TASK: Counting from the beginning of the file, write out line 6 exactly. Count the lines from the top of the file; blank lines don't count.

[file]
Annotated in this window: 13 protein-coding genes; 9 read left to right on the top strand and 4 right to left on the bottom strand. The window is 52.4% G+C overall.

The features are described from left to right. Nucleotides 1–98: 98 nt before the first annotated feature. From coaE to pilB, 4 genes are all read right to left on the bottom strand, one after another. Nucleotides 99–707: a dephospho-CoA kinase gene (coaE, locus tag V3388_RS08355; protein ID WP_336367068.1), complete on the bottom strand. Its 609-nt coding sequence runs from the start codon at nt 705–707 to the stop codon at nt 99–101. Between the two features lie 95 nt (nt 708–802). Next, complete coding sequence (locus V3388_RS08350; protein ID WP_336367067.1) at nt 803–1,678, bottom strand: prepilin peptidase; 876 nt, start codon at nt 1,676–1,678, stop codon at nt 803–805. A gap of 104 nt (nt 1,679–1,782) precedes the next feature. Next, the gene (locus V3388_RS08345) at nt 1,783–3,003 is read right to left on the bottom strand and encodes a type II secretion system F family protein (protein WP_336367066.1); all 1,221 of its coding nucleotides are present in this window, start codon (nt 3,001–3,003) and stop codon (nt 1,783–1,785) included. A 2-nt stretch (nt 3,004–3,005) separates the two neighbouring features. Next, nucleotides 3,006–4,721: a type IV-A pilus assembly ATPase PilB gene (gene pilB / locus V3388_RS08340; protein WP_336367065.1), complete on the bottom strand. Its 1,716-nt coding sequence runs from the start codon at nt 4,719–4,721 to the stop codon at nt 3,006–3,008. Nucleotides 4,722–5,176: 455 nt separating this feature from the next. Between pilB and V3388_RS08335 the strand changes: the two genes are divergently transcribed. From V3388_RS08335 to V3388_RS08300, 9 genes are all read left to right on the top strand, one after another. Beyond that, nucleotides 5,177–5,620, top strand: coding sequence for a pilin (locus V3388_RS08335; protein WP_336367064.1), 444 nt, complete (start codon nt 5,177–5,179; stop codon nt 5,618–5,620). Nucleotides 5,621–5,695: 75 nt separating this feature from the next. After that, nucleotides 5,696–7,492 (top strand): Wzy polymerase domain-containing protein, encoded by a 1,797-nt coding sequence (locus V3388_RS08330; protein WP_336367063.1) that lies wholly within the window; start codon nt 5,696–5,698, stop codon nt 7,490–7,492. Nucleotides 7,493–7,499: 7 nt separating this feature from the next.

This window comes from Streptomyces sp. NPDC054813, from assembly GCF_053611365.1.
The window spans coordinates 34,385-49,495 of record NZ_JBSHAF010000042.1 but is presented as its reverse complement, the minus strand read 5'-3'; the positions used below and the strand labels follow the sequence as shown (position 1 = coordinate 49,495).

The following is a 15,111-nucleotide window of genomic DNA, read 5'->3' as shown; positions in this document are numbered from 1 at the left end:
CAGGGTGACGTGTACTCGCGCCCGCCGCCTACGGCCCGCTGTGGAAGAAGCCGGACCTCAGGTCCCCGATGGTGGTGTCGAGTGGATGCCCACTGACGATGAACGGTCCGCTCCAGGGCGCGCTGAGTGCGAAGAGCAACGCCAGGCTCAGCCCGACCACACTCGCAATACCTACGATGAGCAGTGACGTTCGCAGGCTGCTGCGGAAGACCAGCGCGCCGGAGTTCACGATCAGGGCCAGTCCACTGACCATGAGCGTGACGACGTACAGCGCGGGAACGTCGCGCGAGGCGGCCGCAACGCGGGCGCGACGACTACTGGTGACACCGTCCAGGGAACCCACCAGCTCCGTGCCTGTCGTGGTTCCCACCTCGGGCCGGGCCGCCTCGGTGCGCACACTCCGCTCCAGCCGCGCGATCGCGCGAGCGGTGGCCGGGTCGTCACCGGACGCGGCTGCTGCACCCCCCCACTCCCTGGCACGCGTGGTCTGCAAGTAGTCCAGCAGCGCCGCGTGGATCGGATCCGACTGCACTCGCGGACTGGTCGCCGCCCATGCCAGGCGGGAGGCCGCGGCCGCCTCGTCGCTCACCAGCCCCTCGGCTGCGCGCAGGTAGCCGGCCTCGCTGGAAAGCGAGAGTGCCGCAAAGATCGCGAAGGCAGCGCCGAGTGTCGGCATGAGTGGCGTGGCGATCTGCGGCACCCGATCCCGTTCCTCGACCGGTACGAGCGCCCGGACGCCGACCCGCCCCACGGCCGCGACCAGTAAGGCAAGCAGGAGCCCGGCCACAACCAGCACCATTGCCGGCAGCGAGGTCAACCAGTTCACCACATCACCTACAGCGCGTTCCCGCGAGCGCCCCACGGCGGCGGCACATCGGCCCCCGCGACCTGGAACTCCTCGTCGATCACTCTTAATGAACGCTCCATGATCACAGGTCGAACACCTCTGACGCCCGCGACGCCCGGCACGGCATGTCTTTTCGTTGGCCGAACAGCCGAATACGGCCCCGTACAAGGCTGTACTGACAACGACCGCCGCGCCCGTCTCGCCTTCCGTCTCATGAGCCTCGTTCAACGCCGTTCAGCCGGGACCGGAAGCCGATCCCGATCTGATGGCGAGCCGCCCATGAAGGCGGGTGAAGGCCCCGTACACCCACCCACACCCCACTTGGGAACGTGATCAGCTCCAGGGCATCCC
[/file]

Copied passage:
CAGGGTGACGTGTACTCGCGCCCGCCGCCTACGGCCCGCTGTGGAAGAAGCCGGACCTCAGGTCCCCGATGGTGGTGTCGAGTGGATGCCCACTGACGATGAACGGTCCGCTCCAGGGCGCGCTGAGTGCGAAGAGCAACGCCAGGCTCAGCCCGACCACACTCGCAATACCTACGATGAGCAGTGACGTTCGCAGGCTGCTGCGGAAGACCAGCGCGCCGGAGTTCACGATCAGGGCCAGTCCACTGACCATGAGCGTGACGACGTACAGCGCGGGAACGTCGCGCGAGGCGGCCGCAACGCGGGCGCGACGACTACTGGTGACACCGTCCAGGGAACCCACCAGCTCCGTGCCTGTCGTGGTTCCCACCTCGGGCCGGGCCGCCTCGGTGCGCACACTCCGCTCCAGCCGCGCGATCGCGCGAGCGGTGGCCGGGTCGTCACCGGACGCGGCTGCTGCACCCCCCCACTCCCTGGCACGCGTGGTCTGCAAGTAGTCCAGCAGCGCCGCGTGGATCGGATCCGACTGCACTCGCGGACTGGTCGCCGCCCATGCCAGGCGGGAGGCCGCGGCCGCCTCGTCGCTCACCAGCCCCTCGGCTGCGCGCAGGTAGCCGGCCTCGCTGGAAAGCGAGAGTGCCGCAAAGATCGCGAAGGCAGCGCCGAGTGTCGGCATGAGTGGCGTGGCGATCTGCGGCACCCGATCCCGTTCCTCGACCGGTACGAGCGCCCGGACGCCGACCCGCCCCACGGCCGCGACCAGTAAGGCAAGCAGGAGCCCGGCCACAACCAGCACCATTGCCGGCAGCGAGGTCAACCAGTTCACCACATCACCTACAGCGCGTTCCCGCGAGCGCCCCACGGCGGCGGCACATCGGCCCCCGCGACCTGGAACTCCTCGTCGATCACTCTTAATGAACGCTCCATGATCACAGGTCGAACACCTCTGACGCCCGCGACGCCCGGCACGGCATGTCTTTTCGTTGGCCGAACAGCCGAATACGGCCCCGTACAAGGCTGTACTGACAACGACCGCCGCGCCCGTCTCGCCTTCCGTCTCATGAGCCTCGTTCAACGCCGTTCAGCCGGGACCGGAAGCCGATCCCGATCTGATGGCGAGCCGCCCATGAAGGCGGGTGAAGGCCCCGTACACCCACCCACACCCCACTTGGGAACGTGATCAGCTCCAGGGCATCCC